#1) Start by traveling.

#6 — first thought, there’s a lot of backstory missing that would be helpful to know. Second thought, Americans are very very decent, compared to run of the mill humans. And humans are very decent compared to run of the mill animals.

The warm reaction to this half-story baffles me. If the full facts made the mother's actions more sympathetic, they would have been included, from which we can infer that they do not. Given his absence from the reported events, it seems likely that the child was being removed from her father. I don't see how we can conclude anything from the article's omission of any mention of allegations against home except that the Post was entirely unable to corroborate them. For all that we have been told, Perriello took part in the unjustified parental theft of a child.

There is that, but OTOH the child seems to have spent her first five years living in the US.

So the mother-as-thief story doesn't make sense either. If she couldn't legally remove the child from Sierra Leone, why did she go to Sierra Leone in the first place?

Forgiveness lies in the realm of androgyneity. Sympathy is great, it provokes a bond between humans and animals and nature and space. Empathy is something different. Surely, no one can be angry at someone else for forgiveness. And yet, it is ultimately unfulfilling. Between man and woman lies not God or Animal between straight and gay lies not Good and Evil; there is no transcendence in forgiveness. As Alexander Pope writes: "Man hangs between; in doubt to act, or rest: in doubt to deem himself a God, or Beast." Yes, it must true to be a part angel; it is something else to be partly a brute. (Lander, Lincoln & Darwin).

Thank you for that interesting insight, although I believe you did not mean to say "androgyneity" at the seventh word, first sentence, and your last sentence lacks an important verb, in English.

I am sure I do not agree with you completely, though. Consider this, as a response:
"There is no mask that temptation (say, the temptation not to forgive someone who seeks forgiveness) cannot wear, and the idea that Satan (who is afraid of your guardian angel, by the way) is purely a logician is an illusion held by not a few naive people. Many a shifty old man (sad!) sees him as an opponent in an academic argument, but if he does the observer is still at the stage of games and trifles. Sometimes, though not often, the black desire to harm wins out over quicker and less bitter delights. When that happens, evil shows itself for what it truly is, not a way of life, but an attack on life itself." (from Bernanos, a funny guy, but awful serious sometimes ....)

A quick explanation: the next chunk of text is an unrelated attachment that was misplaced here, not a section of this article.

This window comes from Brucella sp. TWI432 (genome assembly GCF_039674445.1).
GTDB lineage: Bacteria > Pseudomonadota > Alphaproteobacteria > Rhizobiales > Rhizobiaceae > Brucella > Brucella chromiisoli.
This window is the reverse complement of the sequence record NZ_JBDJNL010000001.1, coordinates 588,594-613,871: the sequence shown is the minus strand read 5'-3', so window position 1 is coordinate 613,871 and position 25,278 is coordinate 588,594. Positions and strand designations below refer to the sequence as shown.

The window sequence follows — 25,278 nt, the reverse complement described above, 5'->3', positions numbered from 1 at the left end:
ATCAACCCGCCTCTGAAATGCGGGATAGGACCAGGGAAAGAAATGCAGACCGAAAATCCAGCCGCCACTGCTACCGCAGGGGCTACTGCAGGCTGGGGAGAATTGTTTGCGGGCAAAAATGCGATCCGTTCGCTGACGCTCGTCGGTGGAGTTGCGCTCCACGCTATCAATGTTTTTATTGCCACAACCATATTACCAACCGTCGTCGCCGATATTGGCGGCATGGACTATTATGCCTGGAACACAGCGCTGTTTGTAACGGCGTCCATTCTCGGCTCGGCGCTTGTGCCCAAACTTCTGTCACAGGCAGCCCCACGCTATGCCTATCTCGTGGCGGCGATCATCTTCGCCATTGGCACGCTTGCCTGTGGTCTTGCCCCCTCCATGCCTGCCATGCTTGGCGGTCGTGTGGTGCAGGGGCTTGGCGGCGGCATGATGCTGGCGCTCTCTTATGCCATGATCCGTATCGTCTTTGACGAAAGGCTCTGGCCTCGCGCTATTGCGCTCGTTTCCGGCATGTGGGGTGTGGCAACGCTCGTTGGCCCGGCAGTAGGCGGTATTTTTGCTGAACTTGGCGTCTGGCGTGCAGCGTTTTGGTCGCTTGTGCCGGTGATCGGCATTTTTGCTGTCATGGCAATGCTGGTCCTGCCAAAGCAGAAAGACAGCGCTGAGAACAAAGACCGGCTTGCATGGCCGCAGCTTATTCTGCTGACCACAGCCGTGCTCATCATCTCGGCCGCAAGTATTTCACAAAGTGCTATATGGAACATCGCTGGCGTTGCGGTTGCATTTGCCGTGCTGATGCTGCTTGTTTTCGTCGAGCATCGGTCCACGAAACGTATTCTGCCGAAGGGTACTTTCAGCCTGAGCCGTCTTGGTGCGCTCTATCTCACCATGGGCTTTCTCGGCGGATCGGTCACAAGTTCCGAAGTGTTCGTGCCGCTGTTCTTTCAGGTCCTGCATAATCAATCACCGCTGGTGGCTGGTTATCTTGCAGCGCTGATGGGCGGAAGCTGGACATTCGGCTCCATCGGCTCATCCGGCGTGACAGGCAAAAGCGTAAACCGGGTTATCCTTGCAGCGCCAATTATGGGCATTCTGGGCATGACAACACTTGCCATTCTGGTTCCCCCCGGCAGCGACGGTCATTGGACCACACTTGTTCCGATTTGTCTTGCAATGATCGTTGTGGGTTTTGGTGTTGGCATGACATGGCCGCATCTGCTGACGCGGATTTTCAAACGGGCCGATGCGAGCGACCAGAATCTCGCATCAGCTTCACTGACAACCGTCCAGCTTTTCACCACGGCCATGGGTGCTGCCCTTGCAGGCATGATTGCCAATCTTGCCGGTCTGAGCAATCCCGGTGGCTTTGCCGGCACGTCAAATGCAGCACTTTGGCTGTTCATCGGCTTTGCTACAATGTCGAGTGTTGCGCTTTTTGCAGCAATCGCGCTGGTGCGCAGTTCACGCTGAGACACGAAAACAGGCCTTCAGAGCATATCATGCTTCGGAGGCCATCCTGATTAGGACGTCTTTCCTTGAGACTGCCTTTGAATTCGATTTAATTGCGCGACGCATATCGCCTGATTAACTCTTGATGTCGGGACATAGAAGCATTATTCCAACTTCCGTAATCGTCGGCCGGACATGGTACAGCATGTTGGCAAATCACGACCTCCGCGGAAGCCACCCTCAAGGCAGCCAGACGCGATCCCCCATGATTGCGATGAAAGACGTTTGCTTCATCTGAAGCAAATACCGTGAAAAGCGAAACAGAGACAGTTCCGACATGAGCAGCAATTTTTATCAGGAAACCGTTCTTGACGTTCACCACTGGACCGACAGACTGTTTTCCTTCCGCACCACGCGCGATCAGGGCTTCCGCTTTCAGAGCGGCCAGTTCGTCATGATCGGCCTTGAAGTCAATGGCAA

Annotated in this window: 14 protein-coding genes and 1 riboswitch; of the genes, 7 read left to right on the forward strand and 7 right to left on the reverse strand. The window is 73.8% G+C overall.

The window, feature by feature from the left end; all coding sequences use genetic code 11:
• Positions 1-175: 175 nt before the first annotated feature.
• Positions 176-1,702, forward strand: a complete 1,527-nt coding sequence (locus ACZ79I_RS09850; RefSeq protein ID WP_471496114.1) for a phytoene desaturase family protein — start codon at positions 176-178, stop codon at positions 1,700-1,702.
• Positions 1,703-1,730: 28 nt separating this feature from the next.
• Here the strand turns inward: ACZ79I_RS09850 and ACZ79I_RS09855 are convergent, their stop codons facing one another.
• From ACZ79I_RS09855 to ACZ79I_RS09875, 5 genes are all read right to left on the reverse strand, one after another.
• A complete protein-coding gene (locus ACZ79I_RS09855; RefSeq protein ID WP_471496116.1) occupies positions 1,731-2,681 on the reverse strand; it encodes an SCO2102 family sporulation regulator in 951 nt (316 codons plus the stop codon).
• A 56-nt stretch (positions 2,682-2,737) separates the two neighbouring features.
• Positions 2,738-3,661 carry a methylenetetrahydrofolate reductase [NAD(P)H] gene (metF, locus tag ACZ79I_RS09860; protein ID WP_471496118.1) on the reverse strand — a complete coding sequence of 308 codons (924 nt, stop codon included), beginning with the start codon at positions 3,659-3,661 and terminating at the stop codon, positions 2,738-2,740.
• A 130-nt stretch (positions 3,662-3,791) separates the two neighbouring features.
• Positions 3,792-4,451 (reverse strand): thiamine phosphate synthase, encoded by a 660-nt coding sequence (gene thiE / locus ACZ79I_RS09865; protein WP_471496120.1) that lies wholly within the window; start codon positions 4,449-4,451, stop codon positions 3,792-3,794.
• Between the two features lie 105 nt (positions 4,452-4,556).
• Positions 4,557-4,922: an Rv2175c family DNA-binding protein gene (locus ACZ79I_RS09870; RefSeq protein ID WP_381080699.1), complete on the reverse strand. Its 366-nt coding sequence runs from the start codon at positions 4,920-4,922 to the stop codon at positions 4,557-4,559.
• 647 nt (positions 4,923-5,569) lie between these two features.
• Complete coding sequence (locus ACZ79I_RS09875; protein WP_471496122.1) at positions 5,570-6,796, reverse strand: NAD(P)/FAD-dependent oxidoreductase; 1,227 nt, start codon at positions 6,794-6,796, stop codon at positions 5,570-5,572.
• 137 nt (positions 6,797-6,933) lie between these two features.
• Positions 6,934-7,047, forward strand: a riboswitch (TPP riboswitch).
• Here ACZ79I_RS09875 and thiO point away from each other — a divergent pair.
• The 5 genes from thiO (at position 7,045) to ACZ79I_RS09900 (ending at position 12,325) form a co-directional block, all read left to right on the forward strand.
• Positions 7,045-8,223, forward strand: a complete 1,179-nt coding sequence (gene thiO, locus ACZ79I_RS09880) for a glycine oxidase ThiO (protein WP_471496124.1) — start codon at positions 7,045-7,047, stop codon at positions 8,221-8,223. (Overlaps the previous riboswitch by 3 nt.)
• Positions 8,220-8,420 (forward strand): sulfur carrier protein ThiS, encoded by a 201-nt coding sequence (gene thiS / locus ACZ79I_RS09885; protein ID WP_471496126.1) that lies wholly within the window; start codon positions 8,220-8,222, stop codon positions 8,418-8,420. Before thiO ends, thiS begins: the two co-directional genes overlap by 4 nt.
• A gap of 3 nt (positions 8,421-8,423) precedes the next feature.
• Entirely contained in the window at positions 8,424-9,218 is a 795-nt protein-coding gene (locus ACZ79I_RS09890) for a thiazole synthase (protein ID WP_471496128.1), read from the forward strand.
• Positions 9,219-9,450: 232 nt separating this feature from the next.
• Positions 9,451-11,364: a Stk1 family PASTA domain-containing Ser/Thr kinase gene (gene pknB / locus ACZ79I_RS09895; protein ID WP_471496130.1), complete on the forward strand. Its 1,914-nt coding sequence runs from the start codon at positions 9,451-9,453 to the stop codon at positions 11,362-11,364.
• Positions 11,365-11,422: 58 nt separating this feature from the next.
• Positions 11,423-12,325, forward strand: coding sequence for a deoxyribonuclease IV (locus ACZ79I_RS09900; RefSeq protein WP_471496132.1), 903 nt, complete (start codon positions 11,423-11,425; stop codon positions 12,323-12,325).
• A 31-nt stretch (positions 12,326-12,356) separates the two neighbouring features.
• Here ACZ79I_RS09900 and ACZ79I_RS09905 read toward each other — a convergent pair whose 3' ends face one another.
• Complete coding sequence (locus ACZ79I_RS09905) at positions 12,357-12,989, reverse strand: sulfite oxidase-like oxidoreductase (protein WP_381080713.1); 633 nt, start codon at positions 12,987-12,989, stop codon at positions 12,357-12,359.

or this
"More often than not, nothingness (for example, that aspect of nothingness which we look at when we think, what difference does it make if we forgive or do not forgive someone who does not seek forgiveness, or when we think, what difference does it make when we protect or do not protect others from those who do not seek forgiveness - does that cover it? yes it does) ... [nothingness] is reluctantly and despairingly taken to be the only hypothesis available when all the others have failed, since by definition it cannot be disproven (think about that!) and is beyond the scope of reason"
(Bernanos again)
or this
"The strange mistake (that one makes when one rejects the values of bravery in the face of evil and forgiveness in the face of repentance) was that of a man not yet aware that pride has no substance, being no more (pride, that is) than the name given to the soul devouring itself."

Forgiveness is a subset of Justice, in Heaven there is Justice and forgiveness no longer matters
Forgiveness is a subset of Wisdom, in Heaven there is Wisdom and
forgiveness no longer matters
Forgiveness is distinct from Forgetfulness,
in Heaven there is neither forgiveness nor forgetfulness anymore.

And yes, it is possible to feel righteous anger at those who offer forgiveness, either on behalf of themselves or, even worse, on behalf of others, where a request for forgiveness was neither said nor felt.

As I said, there is Justice in Heaven, and forgiveness and forgetfulness will have passed away with this earth and the evil thereof.

"How did you do it"
"do what"
"get her to act like a human?"